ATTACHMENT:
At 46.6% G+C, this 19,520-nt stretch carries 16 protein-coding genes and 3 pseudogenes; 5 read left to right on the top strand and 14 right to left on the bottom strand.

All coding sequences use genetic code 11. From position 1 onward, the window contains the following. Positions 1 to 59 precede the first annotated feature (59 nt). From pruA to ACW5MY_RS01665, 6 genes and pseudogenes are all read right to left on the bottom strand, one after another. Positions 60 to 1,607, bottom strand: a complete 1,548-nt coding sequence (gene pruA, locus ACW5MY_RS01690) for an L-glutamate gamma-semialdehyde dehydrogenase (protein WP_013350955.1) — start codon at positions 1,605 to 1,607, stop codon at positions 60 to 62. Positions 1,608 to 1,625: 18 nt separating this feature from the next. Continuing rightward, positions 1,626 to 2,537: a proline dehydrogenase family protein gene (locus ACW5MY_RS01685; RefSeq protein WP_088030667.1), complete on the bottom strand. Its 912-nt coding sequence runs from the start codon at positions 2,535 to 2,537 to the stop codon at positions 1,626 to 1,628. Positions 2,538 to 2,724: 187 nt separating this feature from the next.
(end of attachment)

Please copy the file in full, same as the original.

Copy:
At 46.6% G+C, this 19,520-nt stretch carries 16 protein-coding genes and 3 pseudogenes; 5 read left to right on the top strand and 14 right to left on the bottom strand.

All coding sequences use genetic code 11. From position 1 onward, the window contains the following. Positions 1 to 59 precede the first annotated feature (59 nt). From pruA to ACW5MY_RS01665, 6 genes and pseudogenes are all read right to left on the bottom strand, one after another. Positions 60 to 1,607, bottom strand: a complete 1,548-nt coding sequence (gene pruA, locus ACW5MY_RS01690) for an L-glutamate gamma-semialdehyde dehydrogenase (protein WP_013350955.1) — start codon at positions 1,605 to 1,607, stop codon at positions 60 to 62. Positions 1,608 to 1,625: 18 nt separating this feature from the next. Continuing rightward, positions 1,626 to 2,537: a proline dehydrogenase family protein gene (locus ACW5MY_RS01685; RefSeq protein WP_088030667.1), complete on the bottom strand. Its 912-nt coding sequence runs from the start codon at positions 2,535 to 2,537 to the stop codon at positions 1,626 to 1,628. Positions 2,538 to 2,724: 187 nt separating this feature from the next.